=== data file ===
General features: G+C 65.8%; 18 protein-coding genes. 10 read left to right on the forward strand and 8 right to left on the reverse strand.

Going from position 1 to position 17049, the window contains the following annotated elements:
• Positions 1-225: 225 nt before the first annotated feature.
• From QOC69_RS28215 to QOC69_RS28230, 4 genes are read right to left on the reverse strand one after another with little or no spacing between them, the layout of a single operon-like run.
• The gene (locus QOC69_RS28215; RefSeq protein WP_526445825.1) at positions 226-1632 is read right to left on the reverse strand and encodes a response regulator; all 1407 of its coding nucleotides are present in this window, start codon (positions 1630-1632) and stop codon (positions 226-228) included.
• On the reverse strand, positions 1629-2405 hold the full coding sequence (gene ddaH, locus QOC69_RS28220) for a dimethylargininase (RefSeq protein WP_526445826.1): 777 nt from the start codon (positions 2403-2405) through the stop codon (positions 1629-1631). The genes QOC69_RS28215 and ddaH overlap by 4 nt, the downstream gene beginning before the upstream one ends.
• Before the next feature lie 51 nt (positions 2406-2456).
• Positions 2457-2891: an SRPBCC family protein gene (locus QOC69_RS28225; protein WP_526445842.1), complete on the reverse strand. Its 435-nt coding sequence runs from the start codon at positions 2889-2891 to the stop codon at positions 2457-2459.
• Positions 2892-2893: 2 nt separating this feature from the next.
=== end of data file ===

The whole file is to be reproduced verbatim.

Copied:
General features: G+C 65.8%; 18 protein-coding genes. 10 read left to right on the forward strand and 8 right to left on the reverse strand.

Going from position 1 to position 17049, the window contains the following annotated elements:
• Positions 1-225: 225 nt before the first annotated feature.
• From QOC69_RS28215 to QOC69_RS28230, 4 genes are read right to left on the reverse strand one after another with little or no spacing between them, the layout of a single operon-like run.
• The gene (locus QOC69_RS28215; RefSeq protein WP_526445825.1) at positions 226-1632 is read right to left on the reverse strand and encodes a response regulator; all 1407 of its coding nucleotides are present in this window, start codon (positions 1630-1632) and stop codon (positions 226-228) included.
• On the reverse strand, positions 1629-2405 hold the full coding sequence (gene ddaH, locus QOC69_RS28220) for a dimethylargininase (RefSeq protein WP_526445826.1): 777 nt from the start codon (positions 2403-2405) through the stop codon (positions 1629-1631). The genes QOC69_RS28215 and ddaH overlap by 4 nt, the downstream gene beginning before the upstream one ends.
• Before the next feature lie 51 nt (positions 2406-2456).
• Positions 2457-2891: an SRPBCC family protein gene (locus QOC69_RS28225; protein WP_526445842.1), complete on the reverse strand. Its 435-nt coding sequence runs from the start codon at positions 2889-2891 to the stop codon at positions 2457-2459.
• Positions 2892-2893: 2 nt separating this feature from the next.